|Dr. Mark Smith|
CHCF is an independent philanthropy headquartered in Oakland, Calif. dedicated to improving the health of Californians with special concern for the underserved.
Q: In a blog post for JAMA Forum earlier this year, you argue that, regardless of the Supreme Court decision or the results of the upcoming presidential election, health reform is already happening, and will continue. Explain to our audience, briefly, what you mean by this?
A: While the outcome of the presidential and congressional elections matters a great deal in some areas of healthcare policy, there are number of big trends in the delivery system that are a result of forces that are independent of these elections. In particular, cost pressures on every sector of healthcare will only intensify, no matter what the outcome of the election. Consolidation (of hospitals with each other, hospitals with physicians, and physician groups with each other) will continue. Novel arrangements between payers and provider systems aimed at reducing spend will persist; and consumers, spurred, in part, by growing out-of-pocket responsibilities, will become more and more price sensitive and more demanding of convenient customer service attributes which they have come to expect from other aspects of their lives.
Q: The ACA gave rise to a lot of talk about cost containment. How big of a role do you suppose personalized medicine will play in driving down costs?
A: Too soon to tell. I can certainly imagine circumstances in which the ability to accurately predict an individual patient's response to an expensive medicine, say chemotherapy or biologic anti-inflammatory, may reduce expenditures on ineffective medicine, despite the expense of the initial test. But I can also see circumstances in which breathtakingly expensive personalized approaches provide only marginal increases of effectiveness with dramatic increases in costs. The good news (from the perspective of cost control) is that I think the approval and reimbursement environment of the future will be more on evidence and less on marketing.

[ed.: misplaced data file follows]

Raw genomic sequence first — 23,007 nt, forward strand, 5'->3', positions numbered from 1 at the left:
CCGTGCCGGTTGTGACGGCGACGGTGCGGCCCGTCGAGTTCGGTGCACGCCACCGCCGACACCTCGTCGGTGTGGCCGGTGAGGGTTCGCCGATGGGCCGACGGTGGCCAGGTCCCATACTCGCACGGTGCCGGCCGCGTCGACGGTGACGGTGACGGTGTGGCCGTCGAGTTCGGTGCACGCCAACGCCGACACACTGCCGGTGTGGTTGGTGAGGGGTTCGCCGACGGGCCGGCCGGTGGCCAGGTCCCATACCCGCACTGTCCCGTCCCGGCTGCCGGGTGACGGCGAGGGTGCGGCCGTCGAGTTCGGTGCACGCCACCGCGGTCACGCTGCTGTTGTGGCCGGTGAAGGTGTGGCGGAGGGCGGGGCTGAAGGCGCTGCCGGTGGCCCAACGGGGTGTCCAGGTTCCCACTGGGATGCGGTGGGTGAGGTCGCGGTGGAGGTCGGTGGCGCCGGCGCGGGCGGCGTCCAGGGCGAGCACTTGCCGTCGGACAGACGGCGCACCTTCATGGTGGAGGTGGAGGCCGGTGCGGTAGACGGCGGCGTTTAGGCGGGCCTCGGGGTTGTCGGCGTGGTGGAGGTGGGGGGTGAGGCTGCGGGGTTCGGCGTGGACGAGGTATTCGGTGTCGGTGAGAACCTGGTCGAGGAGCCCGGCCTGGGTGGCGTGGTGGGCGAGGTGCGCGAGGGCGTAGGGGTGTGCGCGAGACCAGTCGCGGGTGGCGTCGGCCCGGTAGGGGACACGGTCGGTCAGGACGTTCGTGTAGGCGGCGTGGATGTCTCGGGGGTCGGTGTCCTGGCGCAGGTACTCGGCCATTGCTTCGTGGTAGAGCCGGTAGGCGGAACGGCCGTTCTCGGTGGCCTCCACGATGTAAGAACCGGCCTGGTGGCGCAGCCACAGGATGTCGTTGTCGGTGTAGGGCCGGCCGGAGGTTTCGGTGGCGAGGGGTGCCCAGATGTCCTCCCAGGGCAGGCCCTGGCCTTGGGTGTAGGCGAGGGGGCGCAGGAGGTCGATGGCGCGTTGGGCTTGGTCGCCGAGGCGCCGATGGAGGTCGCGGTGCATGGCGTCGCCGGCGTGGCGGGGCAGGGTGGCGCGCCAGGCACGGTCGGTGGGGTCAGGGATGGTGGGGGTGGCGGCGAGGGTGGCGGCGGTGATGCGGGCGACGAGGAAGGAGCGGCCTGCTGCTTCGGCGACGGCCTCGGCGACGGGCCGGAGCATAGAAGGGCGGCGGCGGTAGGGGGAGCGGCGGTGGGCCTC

Q: We stand at a time when policy often lags the pace of scientific advance. Genetic sequencing and biomarkers are examples. How do we keep the two in unison?
A: We can't. No matter how much we'd like to do so, the policy environment will never be as dynamic, nimble, or unpredictable as the breakthroughs in biomedical science. So, the question is not so much how we keep them in unison as how we can keep the policy environment from getting decades behind the science, as it is in many areas now. It will require new approaches to conditional approval, post-approval surveillance, collaborative funding of trials, etc. The most hopeful development is the progress of digitized medical records, computing power, and rapid learning systems which can compress the time needed for thoughtful collection, review and analysis of clinical data and, in some instances, replace traditional clinical trials.
Q: If you could change a single healthcare policy, at the state or federal level, what would it be and why?
A: Begin to develop a single national policy with regard to scope of practice, so that improvements and advances in the productivity and capacities of healthcare workers and patients themselves would not have to be battled out board by board, state by state.
Q: What are you most looking forward to in anticipation of CHI 2012?
A: The election will be over, some uncertainty will be reduced, and we can look forward to how to work together to strengthen the healthcare system while making it more affordable.
CHI-Advancing California biomedical research and innovation